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Daniel Gazdag’s play leading the offense for the first-place Union

Gazdag is settled in and playing his best soccer since arriving in Chester last year

Carl Gulbish

Daniel Gazdag needed time to settle in. After playing a full season before joining a new team in a new country during a global pandemic, the former Hungarian Player of the Year had to make multiple adjustments on and off the field. And for a number 10, the hardest position on the field to adapt, with high expectations after becoming the club’s most expensive signing, a club that had won the regular season title in 2020 and was competing in an international competition for the first time, the pressure of meeting those expectations loomed.

Scoring four goals and dishing out three assists in his first 23 games, Gazdag’s production came in spurts: a goal and assist versus Toronto in August, a brace on the road against Minnesota in October. He looked like a 10, moved like a 10, had an impeccable touch, wasn’t afraid to receive the ball in traffic, made decisive passes into the box, well-timed runs between the strikers. As the season progressed, his quality became more evident. With goals in back-to-back games for Hungary in World Cup Qualifiers in November ahead of the MLS playoffs, Gazdag entered the postseason primed to lead the Union to its first MLS Cup. He produced mixed performances against the Red Bulls and Nashville SC, where he scored despite the team’s difficulty penetrating the final third. Against New York City FC, while missing half the squad, the team’s struggle to score the decisive goal in the second half fell on his shoulders, whether fair or not.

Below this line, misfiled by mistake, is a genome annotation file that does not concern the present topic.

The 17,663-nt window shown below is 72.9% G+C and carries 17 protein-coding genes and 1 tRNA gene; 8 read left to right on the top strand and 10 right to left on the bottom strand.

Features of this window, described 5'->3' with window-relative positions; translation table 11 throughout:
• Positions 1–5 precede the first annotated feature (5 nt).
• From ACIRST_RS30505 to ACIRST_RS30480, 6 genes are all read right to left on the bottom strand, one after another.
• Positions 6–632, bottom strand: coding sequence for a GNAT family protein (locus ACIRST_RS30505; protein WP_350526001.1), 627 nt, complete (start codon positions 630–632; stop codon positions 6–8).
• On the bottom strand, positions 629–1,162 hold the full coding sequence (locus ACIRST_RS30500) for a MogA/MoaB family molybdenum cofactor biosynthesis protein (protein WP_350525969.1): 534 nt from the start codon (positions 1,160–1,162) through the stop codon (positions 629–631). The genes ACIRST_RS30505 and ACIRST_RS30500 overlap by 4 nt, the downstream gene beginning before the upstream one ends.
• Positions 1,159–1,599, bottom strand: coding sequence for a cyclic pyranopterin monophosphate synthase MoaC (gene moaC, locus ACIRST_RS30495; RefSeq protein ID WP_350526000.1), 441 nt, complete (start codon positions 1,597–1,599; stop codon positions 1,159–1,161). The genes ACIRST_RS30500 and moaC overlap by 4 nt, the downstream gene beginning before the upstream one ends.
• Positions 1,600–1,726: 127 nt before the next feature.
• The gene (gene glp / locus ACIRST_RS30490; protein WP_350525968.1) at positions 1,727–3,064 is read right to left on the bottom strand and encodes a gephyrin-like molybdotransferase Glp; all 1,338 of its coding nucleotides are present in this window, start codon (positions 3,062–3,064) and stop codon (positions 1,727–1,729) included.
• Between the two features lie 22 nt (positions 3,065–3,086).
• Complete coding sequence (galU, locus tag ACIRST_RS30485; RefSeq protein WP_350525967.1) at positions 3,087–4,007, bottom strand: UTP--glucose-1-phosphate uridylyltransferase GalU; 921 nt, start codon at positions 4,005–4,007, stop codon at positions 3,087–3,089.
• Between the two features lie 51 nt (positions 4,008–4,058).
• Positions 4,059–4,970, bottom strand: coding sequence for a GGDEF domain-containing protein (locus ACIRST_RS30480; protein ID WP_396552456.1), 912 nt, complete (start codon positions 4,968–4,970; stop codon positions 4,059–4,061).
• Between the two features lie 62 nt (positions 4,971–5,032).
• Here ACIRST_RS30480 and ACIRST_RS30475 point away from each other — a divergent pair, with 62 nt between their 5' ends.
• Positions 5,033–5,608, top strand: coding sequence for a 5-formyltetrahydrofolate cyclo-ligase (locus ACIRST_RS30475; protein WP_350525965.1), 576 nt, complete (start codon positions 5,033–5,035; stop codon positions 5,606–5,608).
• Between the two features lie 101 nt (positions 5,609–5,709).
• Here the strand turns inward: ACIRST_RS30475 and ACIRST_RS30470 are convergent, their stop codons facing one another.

This season, Gazdag’s statistical value is coinciding with his quality. His 7 goals are tied for third in the league, and he’s ranked third in MLS in non-penalty expected goals (5.9), an odd and confusing statistic which means he’s putting himself in good scoring positions and is able to do it more often than his counterparts. Among MLS attacking midfielders, Gazdag ranks in the 95th percentile in npxG (.41) and the 83rd percentile in npxG+A (5.4) over the past year.

“I feel that I am in good form now,” Gazdag said after the Red Bulls game when asked about the difference in his play to start the season. “I scored already in the second game of the season. So I got confidence after that.”

Gazdag has contributed toward a goal in 9 of the last 12 games, directly playing a role in 56% of the Union’s goals. “I try to give my best every time and now I feel that the things are happening right when I touch the ball, so I feel I need to keep it up,” he said.

Gazdag has also made strides on the defensive end. After 12 games, he ranks 14th in mid-third pressures with 129 (Flach-first with 181). As a key second or third defender in the Union’s pressing system, he’s improved his recognition of timing and closing angles during pressing situations, which has already created more Union chances from defensive actions and more goals than this time last season, including his steal and tap-in against Charlotte FC and his beauty against the Red Bulls.

Over the past five MLS games, he’s had 3 goals and 2 assists, forming partnerships with Julian Carranza, Mikael Uhre, and Sergio Santos, all of whom have been in and out of the lineup over the past several weeks, which makes it more difficult to develop synchronous movements.

Gazdag was excellent against the Red Bulls, unfazed receiving the ball with a swarm of defenders. He was controlling, made surging runs into space, and challenged opponents one vs one, megging multiple players, exuding the greatness we’ve come to expect from our best player. Then came the goal.